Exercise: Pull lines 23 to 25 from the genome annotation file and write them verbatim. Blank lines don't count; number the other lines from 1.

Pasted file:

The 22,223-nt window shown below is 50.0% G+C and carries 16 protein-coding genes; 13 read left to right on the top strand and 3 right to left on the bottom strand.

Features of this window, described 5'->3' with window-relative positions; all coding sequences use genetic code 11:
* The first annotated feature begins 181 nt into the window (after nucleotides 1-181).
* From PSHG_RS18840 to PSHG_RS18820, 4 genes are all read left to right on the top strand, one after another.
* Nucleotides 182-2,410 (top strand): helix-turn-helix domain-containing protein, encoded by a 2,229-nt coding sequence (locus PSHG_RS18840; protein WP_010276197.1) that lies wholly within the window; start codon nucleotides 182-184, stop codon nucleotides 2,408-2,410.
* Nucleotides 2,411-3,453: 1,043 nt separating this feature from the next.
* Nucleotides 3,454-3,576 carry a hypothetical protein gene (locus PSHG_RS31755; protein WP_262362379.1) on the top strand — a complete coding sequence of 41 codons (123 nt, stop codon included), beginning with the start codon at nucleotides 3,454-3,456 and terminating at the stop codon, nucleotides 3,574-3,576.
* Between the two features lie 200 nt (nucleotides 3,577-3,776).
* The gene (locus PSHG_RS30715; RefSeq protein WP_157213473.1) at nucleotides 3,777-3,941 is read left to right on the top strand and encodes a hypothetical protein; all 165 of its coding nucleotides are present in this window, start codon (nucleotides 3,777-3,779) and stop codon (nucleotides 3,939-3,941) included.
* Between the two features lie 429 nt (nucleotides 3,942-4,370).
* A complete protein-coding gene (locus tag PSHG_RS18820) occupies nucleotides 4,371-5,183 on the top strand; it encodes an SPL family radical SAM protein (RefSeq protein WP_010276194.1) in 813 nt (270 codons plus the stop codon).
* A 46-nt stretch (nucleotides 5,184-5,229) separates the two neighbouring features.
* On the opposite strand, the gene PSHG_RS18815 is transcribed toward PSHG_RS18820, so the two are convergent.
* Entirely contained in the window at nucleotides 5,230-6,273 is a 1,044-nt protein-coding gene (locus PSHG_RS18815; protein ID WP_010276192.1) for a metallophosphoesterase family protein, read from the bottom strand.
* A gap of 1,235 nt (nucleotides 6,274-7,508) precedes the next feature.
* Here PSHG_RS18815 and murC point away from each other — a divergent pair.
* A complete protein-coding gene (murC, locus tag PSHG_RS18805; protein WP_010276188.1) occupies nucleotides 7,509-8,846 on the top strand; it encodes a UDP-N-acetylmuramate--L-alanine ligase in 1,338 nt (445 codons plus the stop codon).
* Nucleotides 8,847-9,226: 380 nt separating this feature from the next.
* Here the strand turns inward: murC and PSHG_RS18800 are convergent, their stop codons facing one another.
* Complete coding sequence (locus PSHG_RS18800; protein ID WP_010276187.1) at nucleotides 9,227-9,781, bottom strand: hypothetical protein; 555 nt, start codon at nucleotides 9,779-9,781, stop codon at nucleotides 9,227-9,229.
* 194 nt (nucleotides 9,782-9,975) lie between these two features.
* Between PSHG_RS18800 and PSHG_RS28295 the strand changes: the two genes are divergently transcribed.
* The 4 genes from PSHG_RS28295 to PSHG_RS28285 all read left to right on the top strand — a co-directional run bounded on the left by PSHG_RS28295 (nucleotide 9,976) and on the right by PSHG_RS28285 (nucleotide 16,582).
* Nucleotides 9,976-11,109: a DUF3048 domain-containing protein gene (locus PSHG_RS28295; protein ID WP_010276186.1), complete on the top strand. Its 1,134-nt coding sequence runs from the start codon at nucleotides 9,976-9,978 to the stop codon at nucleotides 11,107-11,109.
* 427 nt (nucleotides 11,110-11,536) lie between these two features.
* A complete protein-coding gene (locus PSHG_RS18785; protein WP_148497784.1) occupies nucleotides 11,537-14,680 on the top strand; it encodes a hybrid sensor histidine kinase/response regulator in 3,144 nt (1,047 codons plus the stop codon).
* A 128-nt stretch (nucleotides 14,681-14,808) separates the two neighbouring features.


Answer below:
* The 4 genes from PSHG_RS28295 to PSHG_RS28285 all read left to right on the top strand — a co-directional run bounded on the left by PSHG_RS28295 (nucleotide 9,976) and on the right by PSHG_RS28285 (nucleotide 16,582).
* Nucleotides 9,976-11,109: a DUF3048 domain-containing protein gene (locus PSHG_RS28295; protein ID WP_010276186.1), complete on the top strand. Its 1,134-nt coding sequence runs from the start codon at nucleotides 9,976-9,978 to the stop codon at nucleotides 11,107-11,109.
* 427 nt (nucleotides 11,110-11,536) lie between these two features.